Nine-Minute Naturalist: What a Galling Spring

By Samuel Fuqua,

  Filed under: Nine-Minute Naturalist
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What a Galling Spring

by Josh Palumbo, Forest Management Coordinator

I welcome you to The Nature Foundation at Wintergreen’s attempt to bring some nature and knowledge into your home. The Nine Minute Naturalist borrows from NPR’s lovely 90-Second Naturalist podcast. Since we all have a bit more time on our hands, the goal is to take something that is happening out in our environment and stimulate your brain for roughly nine minutes. Don’t let something as “minor” as a quarantine to keep you from learning. I hope you enjoy!


Spring means new, rapid plant growth throughout the mountain resulting in an abundance of flowers, fruit and possibly galls. The spring of 2020 has been galling or vexing for so many and now the time has come for plants to be galled. Galls are abnormal growths of plant tissue induced by insects and other organisms. Throughout Wintergreen, plants are being used by hosts for a variety of organisms creating unique forms that are easy to identify.

One of the most common galls at Wintergreen is the Oak Apple gall. Oak Apple galls are green golf ball shaped growths with a thin shell and a spongy core. These galls are created by Oak Apple wasps that inject an egg into the midrib of a leaf and chemically trick the tree into growing a protective shell over the developing larvae. The larvae will use the tree growth for browse as it grows. The gall is often used by other insects to host their larvae, sharing the space with the growing wasp. As the season progresses the gall will change to brown in color and harden. Despite appearing woody with age, the gall is a modified leaf. The good news is this gall does not injure the tree. Heavy infestation of Oak Apple gall may cause premature leaf drop.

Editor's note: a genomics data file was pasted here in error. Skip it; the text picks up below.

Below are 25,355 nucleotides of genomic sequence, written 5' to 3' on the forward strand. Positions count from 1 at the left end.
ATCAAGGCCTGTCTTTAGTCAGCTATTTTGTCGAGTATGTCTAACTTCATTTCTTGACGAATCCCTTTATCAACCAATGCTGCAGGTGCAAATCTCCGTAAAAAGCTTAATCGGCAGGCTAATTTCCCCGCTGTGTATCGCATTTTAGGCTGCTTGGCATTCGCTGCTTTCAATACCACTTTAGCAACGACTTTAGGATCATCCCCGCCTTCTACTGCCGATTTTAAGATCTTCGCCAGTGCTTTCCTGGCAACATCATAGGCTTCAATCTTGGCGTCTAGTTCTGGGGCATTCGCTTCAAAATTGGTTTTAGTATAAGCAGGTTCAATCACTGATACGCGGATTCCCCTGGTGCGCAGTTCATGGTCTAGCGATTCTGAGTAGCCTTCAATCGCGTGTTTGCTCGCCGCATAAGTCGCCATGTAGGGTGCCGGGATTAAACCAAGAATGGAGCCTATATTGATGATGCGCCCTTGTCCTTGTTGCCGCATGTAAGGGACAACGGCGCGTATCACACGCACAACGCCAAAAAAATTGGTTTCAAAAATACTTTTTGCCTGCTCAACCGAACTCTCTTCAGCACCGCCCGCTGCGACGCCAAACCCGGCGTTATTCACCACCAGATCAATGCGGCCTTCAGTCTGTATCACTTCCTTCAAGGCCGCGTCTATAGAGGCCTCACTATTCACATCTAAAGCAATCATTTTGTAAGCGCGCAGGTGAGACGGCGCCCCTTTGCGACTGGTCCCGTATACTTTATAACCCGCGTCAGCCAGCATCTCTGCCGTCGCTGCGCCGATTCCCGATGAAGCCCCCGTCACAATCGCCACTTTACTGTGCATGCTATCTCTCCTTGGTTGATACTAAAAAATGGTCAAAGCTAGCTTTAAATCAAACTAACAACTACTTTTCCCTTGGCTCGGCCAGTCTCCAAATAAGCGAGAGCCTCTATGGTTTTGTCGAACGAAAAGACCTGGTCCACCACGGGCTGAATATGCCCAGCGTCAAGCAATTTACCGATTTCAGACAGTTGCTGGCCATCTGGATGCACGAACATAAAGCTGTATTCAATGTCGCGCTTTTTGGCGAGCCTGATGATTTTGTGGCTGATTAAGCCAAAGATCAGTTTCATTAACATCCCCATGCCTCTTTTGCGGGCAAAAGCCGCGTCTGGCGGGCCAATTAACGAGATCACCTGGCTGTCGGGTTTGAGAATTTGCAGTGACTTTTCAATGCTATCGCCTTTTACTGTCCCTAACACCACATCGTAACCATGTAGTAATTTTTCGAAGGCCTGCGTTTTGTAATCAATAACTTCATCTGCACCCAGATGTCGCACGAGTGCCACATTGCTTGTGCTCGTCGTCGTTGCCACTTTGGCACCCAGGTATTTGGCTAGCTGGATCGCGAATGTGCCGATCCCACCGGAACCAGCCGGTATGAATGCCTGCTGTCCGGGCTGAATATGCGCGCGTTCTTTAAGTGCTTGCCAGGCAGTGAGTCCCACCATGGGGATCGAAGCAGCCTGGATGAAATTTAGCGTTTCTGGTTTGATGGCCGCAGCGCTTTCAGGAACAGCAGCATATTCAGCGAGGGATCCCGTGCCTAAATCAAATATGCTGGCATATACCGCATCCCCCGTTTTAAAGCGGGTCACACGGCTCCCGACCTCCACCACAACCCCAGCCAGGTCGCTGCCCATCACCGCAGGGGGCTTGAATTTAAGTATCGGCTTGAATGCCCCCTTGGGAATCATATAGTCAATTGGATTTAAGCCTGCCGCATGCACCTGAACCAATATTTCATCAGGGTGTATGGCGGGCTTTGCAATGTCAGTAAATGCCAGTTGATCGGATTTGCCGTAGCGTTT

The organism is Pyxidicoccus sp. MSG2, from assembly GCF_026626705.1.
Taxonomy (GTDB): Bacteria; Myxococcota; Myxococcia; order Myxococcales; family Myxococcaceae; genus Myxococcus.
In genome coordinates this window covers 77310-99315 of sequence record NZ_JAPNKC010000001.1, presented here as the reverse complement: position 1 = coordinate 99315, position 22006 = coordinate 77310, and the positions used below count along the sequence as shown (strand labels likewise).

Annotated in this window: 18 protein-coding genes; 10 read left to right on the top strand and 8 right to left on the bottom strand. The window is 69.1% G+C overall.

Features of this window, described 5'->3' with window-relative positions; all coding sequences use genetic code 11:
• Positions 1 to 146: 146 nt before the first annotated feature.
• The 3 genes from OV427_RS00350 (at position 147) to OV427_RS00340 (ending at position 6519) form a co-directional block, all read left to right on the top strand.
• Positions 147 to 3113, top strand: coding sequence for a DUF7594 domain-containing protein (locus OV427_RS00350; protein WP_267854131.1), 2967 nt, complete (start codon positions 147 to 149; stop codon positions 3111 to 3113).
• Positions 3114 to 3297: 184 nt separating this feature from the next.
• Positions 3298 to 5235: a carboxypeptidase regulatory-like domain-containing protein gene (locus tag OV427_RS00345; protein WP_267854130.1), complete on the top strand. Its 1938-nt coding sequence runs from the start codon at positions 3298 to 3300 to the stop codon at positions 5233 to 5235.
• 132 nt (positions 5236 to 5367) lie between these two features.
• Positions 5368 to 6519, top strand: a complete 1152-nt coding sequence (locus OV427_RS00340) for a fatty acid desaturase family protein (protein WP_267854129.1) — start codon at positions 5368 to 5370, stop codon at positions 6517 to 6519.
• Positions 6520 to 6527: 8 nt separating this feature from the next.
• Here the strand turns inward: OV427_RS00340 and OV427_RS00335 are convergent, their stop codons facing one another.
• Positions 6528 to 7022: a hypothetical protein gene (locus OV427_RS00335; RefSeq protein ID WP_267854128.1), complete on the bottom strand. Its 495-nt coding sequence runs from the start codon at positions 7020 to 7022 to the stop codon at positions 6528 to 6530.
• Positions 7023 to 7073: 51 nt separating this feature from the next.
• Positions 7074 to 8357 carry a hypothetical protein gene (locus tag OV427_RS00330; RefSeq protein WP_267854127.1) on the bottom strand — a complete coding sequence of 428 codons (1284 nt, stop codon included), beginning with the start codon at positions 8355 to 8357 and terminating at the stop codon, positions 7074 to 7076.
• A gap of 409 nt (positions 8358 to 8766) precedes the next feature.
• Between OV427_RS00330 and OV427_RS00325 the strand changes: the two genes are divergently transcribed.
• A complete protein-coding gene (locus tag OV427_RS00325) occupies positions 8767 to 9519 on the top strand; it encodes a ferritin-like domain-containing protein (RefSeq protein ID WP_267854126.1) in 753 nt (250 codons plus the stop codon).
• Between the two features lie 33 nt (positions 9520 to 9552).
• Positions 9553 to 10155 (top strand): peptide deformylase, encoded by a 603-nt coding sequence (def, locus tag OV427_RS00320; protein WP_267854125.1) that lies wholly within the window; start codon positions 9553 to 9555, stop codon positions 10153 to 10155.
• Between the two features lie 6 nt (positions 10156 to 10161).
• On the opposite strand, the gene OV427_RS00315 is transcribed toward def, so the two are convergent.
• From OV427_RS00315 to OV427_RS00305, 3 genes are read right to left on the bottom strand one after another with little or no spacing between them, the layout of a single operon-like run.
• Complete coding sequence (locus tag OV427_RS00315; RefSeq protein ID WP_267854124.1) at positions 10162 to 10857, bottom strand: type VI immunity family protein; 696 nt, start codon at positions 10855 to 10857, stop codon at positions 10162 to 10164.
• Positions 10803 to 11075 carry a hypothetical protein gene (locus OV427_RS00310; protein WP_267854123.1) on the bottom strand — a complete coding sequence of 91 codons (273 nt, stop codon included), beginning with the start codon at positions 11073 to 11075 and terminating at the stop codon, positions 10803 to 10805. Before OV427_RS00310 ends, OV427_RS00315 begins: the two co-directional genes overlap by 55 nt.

Spindle galls are another gall found on a variety of trees throughout the mountain. The cause of this gall is the Eriophyid mite. The gall causes odd deformations in the form of spiky growths off the upper surface of the leaf. It is most commonly found on cherry and maple trees at Wintergreen. The mites trick the trees to grow around the larvae serving as both residence and dinner. Despite the appearance of being loaded with galls, the tree is not injured. Treatment of these galls is not recommended.

Cedar-apple rust is another tree issue throughout Wintergreen that is easily identified. This fungus is most commonly found on eastern red cedar and forms hard woody galls covered in gooey orange fungal growth. This rust can also be found on apple, hawthorns and serviceberry. It rarely causes damage to the host but certainly is not appealing to the eye. They do occasionally cause damage to fruit of the apple, hawthorn or serviceberry tree.

So when you feel that this spring can’t be any more galling to you, know that spring is the time for galls at Wintergreen. If you have a growth or insect that is affecting your plants, feel free to send pictures to forestmanage@twnf.org and I can assist in identification and treatment options.

 

 

 

Oak Apple gall

 

Spindle gal

 

Cedar-apple rust

 

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